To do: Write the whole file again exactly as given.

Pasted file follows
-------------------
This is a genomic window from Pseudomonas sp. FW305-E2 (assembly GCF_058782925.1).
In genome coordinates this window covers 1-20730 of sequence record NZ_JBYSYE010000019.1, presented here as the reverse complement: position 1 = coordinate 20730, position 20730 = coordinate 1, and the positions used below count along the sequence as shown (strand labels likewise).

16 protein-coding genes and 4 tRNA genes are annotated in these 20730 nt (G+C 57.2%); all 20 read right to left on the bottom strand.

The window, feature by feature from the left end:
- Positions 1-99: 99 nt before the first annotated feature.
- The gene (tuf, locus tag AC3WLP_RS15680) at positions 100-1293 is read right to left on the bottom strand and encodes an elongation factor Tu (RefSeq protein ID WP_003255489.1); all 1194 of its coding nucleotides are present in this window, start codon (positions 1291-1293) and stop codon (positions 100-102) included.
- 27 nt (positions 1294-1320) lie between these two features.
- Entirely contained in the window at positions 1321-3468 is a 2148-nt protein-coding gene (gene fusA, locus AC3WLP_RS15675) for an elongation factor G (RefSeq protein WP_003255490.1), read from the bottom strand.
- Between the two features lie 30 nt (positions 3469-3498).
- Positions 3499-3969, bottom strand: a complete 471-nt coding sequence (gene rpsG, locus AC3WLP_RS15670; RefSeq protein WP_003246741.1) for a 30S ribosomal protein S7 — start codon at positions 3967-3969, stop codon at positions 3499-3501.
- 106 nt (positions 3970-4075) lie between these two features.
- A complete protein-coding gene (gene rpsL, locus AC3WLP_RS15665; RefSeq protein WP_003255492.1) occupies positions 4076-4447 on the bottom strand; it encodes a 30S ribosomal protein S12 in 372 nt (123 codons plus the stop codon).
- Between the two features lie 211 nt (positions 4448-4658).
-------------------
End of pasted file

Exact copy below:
This is a genomic window from Pseudomonas sp. FW305-E2 (assembly GCF_058782925.1).
In genome coordinates this window covers 1-20730 of sequence record NZ_JBYSYE010000019.1, presented here as the reverse complement: position 1 = coordinate 20730, position 20730 = coordinate 1, and the positions used below count along the sequence as shown (strand labels likewise).

16 protein-coding genes and 4 tRNA genes are annotated in these 20730 nt (G+C 57.2%); all 20 read right to left on the bottom strand.

The window, feature by feature from the left end:
- Positions 1-99: 99 nt before the first annotated feature.
- The gene (tuf, locus tag AC3WLP_RS15680) at positions 100-1293 is read right to left on the bottom strand and encodes an elongation factor Tu (RefSeq protein ID WP_003255489.1); all 1194 of its coding nucleotides are present in this window, start codon (positions 1291-1293) and stop codon (positions 100-102) included.
- 27 nt (positions 1294-1320) lie between these two features.
- Entirely contained in the window at positions 1321-3468 is a 2148-nt protein-coding gene (gene fusA, locus AC3WLP_RS15675) for an elongation factor G (RefSeq protein WP_003255490.1), read from the bottom strand.
- Between the two features lie 30 nt (positions 3469-3498).
- Positions 3499-3969, bottom strand: a complete 471-nt coding sequence (gene rpsG, locus AC3WLP_RS15670; RefSeq protein WP_003246741.1) for a 30S ribosomal protein S7 — start codon at positions 3967-3969, stop codon at positions 3499-3501.
- 106 nt (positions 3970-4075) lie between these two features.
- A complete protein-coding gene (gene rpsL, locus AC3WLP_RS15665; RefSeq protein WP_003255492.1) occupies positions 4076-4447 on the bottom strand; it encodes a 30S ribosomal protein S12 in 372 nt (123 codons plus the stop codon).
- Between the two features lie 211 nt (positions 4448-4658).